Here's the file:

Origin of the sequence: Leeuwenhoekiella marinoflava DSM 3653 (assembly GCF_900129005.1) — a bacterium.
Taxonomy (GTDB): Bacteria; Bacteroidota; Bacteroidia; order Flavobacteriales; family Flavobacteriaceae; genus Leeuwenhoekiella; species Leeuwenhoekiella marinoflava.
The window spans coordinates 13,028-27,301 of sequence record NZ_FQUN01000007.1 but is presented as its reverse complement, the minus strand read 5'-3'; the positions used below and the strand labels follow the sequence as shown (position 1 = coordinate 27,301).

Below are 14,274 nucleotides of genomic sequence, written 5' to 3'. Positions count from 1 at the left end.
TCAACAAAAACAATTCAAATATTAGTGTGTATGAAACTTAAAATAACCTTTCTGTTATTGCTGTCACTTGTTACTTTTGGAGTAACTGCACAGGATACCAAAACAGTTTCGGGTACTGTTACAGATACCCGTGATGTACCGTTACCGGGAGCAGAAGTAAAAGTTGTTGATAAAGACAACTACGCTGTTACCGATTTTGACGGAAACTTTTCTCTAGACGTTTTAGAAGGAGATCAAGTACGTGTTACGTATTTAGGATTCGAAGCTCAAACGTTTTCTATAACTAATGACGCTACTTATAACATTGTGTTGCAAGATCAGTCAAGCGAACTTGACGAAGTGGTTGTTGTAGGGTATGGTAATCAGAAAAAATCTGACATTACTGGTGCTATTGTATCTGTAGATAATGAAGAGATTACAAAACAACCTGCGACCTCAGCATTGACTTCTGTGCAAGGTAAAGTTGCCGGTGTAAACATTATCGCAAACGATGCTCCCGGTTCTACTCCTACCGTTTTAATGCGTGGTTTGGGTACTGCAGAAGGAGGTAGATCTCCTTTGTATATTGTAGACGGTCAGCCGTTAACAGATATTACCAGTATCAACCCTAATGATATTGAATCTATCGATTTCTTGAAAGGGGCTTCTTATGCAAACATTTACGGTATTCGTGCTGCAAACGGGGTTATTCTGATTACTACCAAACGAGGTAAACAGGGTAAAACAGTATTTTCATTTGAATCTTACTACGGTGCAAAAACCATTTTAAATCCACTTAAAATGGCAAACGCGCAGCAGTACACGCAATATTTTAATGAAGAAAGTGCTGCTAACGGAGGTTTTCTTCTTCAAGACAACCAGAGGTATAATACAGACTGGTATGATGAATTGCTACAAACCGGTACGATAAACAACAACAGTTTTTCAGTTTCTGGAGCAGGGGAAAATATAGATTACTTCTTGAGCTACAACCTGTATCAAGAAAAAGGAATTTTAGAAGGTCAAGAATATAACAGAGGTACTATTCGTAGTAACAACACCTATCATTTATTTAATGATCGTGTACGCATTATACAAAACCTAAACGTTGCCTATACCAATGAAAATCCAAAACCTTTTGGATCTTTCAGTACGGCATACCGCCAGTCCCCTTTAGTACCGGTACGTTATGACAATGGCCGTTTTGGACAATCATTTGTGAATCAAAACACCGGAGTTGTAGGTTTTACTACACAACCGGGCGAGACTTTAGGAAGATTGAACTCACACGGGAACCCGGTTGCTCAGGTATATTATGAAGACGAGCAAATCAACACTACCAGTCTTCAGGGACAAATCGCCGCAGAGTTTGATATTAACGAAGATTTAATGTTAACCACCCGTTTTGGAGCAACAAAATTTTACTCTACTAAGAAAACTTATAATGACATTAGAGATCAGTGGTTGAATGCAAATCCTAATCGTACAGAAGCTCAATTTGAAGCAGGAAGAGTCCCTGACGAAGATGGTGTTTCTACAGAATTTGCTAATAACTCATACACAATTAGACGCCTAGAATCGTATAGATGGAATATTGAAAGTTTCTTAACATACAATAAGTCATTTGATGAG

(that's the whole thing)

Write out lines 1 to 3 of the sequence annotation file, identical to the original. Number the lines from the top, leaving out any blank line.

Origin of the sequence: Leeuwenhoekiella marinoflava DSM 3653 (assembly GCF_900129005.1) — a bacterium.
Taxonomy (GTDB): Bacteria; Bacteroidota; Bacteroidia; order Flavobacteriales; family Flavobacteriaceae; genus Leeuwenhoekiella; species Leeuwenhoekiella marinoflava.
The window spans coordinates 13,028-27,301 of sequence record NZ_FQUN01000007.1 but is presented as its reverse complement, the minus strand read 5'-3'; the positions used below and the strand labels follow the sequence as shown (position 1 = coordinate 27,301).